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I have one official first name which appears on my ID card. I have another first name which friends call me by. Is it possible to use my unofficial first name and official family name to publish scientific papers? How can I prove to someone that I am one of the authors?

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    Deciding which name to use on your first publication is important. Once you make a decision, you need to keep it consistent. Changing the name later will create unnecessay problem for youself. Please see the question How to edit name on existing publications after a name change?. – scaaahu Jan 30 '14 at 8:56
  • The points about consistency are really important. Especially when searching online databases; some of them are not very intelligent when matching author names, and anything other than an exact match will not make it into the results. I've had trouble recently where one journal submitted author's names in Surname, First name format which the catalogue couldn't deal with. – Anthony Jun 2 '14 at 4:22
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It depends on the field, and in particular on the venue in which you are publishing. It's possible that some journals and conferences might have policies about this, which would of course override anything you read here. But in general: nobody checks (or cares) whether the name you put on a published paper matches your official name. So if you use an informal variant of your name, e.g. if your name is "Stephen" but you publish as "Steve", nobody will bat an eyelid. If you use a nickname or publish under a pseudonym, it would be a little odd if the nickname is something that sounds very informal, but still, it probably won't cause problems.

What people do care about is building a record of your work, and putting a face to the name if they know your face. So you should (1) be consistent with the name you use to publish, and (2) make sure other people in the field know that it refers to you.

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    (1) and (2) in the last paragraph are very important. Thinking about name tags on conferences, it could be a hassle to get your "academic" name written there, if it is different from the official name stated e.g. on the credit card with which you pay the registration. That's why I'd recommend using your official name on publications. – silvado Jan 30 '14 at 8:25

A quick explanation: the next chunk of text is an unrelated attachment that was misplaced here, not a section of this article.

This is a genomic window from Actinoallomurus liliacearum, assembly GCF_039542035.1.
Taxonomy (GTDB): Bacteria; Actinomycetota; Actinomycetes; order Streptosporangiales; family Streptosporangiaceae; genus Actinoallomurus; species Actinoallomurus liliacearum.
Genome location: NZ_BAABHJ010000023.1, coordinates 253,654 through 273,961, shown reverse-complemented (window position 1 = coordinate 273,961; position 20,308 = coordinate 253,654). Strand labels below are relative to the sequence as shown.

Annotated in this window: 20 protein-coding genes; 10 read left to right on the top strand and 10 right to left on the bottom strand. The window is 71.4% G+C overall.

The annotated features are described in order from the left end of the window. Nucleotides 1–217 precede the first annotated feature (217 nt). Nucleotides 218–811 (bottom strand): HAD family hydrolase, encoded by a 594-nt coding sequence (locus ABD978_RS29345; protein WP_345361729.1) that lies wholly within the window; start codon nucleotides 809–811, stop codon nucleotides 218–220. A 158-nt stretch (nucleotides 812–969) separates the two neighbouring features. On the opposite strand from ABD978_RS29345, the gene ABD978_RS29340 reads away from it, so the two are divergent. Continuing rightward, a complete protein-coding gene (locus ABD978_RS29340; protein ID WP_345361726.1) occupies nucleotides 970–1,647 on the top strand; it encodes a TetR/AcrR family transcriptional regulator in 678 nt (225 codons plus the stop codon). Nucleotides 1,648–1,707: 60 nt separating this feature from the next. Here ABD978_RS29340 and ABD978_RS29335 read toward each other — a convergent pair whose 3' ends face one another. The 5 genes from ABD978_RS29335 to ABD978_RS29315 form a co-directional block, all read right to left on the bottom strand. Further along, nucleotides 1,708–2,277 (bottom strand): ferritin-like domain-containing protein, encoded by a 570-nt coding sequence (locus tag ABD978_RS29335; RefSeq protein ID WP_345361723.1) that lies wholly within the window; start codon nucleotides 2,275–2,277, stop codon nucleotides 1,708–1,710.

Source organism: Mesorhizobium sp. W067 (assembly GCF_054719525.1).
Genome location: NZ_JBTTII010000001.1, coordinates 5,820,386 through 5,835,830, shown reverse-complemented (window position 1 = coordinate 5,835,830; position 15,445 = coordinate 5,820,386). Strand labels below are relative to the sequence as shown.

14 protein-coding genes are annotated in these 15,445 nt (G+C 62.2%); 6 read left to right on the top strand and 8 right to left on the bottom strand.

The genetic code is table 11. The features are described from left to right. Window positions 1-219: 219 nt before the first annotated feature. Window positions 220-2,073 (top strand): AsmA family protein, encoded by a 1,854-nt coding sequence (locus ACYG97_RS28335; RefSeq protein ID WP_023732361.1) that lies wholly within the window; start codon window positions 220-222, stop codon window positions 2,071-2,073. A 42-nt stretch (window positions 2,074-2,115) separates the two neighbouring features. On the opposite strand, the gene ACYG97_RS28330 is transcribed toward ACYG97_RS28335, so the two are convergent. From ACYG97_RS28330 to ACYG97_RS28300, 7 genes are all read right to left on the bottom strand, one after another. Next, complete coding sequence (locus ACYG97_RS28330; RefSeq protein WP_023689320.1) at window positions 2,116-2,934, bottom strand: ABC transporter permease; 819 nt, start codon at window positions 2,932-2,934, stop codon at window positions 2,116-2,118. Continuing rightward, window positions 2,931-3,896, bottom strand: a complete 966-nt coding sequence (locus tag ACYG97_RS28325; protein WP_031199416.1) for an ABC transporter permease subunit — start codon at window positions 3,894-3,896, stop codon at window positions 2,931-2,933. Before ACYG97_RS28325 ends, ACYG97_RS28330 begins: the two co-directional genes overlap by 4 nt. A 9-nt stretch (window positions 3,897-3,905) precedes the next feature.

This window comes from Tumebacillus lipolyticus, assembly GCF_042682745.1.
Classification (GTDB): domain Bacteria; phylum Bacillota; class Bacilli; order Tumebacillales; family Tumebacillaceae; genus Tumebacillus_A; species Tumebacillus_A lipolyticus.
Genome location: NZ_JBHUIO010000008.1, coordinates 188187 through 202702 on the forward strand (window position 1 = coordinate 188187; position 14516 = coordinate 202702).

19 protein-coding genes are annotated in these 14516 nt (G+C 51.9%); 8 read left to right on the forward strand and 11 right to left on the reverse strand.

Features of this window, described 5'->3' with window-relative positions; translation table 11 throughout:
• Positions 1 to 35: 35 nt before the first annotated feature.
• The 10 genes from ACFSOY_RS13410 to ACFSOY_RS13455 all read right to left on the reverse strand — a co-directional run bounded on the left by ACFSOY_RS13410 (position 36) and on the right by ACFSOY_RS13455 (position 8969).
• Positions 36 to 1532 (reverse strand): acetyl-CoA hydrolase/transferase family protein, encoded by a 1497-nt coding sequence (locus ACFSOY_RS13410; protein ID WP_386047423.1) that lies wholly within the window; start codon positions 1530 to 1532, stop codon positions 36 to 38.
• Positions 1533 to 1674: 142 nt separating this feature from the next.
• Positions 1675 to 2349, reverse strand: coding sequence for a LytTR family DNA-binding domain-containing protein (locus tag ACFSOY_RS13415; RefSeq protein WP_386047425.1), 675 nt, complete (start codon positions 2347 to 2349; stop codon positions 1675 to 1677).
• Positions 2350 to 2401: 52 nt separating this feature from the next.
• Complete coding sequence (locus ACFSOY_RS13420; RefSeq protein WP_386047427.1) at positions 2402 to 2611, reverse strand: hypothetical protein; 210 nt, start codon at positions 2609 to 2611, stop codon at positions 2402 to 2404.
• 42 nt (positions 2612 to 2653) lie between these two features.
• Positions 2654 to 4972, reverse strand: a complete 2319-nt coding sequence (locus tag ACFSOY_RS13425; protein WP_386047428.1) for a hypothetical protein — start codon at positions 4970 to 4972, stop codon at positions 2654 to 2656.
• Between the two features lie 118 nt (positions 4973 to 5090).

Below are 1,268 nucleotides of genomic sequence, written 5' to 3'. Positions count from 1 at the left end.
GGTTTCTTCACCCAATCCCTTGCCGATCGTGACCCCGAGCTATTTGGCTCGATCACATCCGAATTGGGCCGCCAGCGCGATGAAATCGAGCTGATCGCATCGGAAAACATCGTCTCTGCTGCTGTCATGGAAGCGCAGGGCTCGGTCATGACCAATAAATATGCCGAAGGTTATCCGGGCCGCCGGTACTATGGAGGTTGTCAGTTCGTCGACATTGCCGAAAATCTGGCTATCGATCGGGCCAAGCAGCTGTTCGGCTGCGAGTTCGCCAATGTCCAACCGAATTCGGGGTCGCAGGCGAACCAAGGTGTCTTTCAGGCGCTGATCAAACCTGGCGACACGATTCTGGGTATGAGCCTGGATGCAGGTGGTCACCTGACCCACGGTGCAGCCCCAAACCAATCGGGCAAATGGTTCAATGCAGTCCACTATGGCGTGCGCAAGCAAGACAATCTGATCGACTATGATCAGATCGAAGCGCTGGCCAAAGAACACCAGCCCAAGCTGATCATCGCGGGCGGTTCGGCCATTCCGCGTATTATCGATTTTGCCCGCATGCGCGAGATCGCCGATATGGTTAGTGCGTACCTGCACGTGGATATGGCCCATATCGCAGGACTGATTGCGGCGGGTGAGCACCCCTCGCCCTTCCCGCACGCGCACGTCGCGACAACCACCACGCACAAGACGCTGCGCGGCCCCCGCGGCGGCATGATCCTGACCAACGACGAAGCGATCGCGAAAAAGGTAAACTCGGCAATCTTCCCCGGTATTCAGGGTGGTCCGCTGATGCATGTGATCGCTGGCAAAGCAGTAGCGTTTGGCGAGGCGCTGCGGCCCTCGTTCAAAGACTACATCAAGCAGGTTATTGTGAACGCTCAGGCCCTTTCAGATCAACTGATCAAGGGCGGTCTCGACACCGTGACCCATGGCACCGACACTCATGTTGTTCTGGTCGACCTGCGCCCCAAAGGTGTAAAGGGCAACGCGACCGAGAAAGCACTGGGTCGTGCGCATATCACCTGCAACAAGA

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    That is a useful thing to consider, but in my experience most conferences ask for your name directly in their registration form, which they then use for their nametag printing. They don't use the name from the credit card for any purpose other than processing the payment. In fact it's possible, and even not uncommon, to use someone else's credit card entirely to pay for your conference registration. – David Z Jan 30 '14 at 8:28
  • Thanks. But, How someone can prove that he has written those articles? – MOON Jan 30 '14 at 9:35
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    You can't prove that you wrote something just by having the same name as the person who did write it, anyway! – Tara B Jan 30 '14 at 10:25
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    @yashar about proving you wrote the papers, probably you won't write them alone, you are a person collaborating with some other people in a specific institution with an assigned and unique email address. The surname should do the rest. The email is more important for automatic tools to disambiguate as well. As a matter of fact, there are many (well, I found so far 6) guys out there writing papers with my name+surname. The name is not that important or useful for that. – Trylks Jan 30 '14 at 14:21
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The answer of David Z covers all important aspects regarding the name choice. In order to prove your authorship to someone, you would have to show correspondence letters with the publisher. You will typically receive several of those, the most important one being the acceptance letter stating that the publisher will publish your manuscript. If you show these to anybody, it should be sufficient proof that you are an author, especially if the address on the letter can be clearly linked to you.

Note that this is not just an issue with using pseudonyms. Anybody with a sufficiently common name will face exactly the same problem.

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I have a legal (official) transliteration of my surname (family name) from the Greek alphabet to the Latin one on all my official documents. I consistently use for many years now another transliteration (just one letter difference) of my surname in all the publications I have produced until now. I have never had a problem with the name tag in my conference badge or the hotel reservation or paying the conference registration or anything. Nobody seems to care until now. The one and only exception was just one time that I needed to issue a travel visa for entering a country; in that case the embassy staff questioned me why my official surname did not match the invitation letter sent by the conference organizers to invite me to present in the conference. The visa was issued without any hassle in the end.

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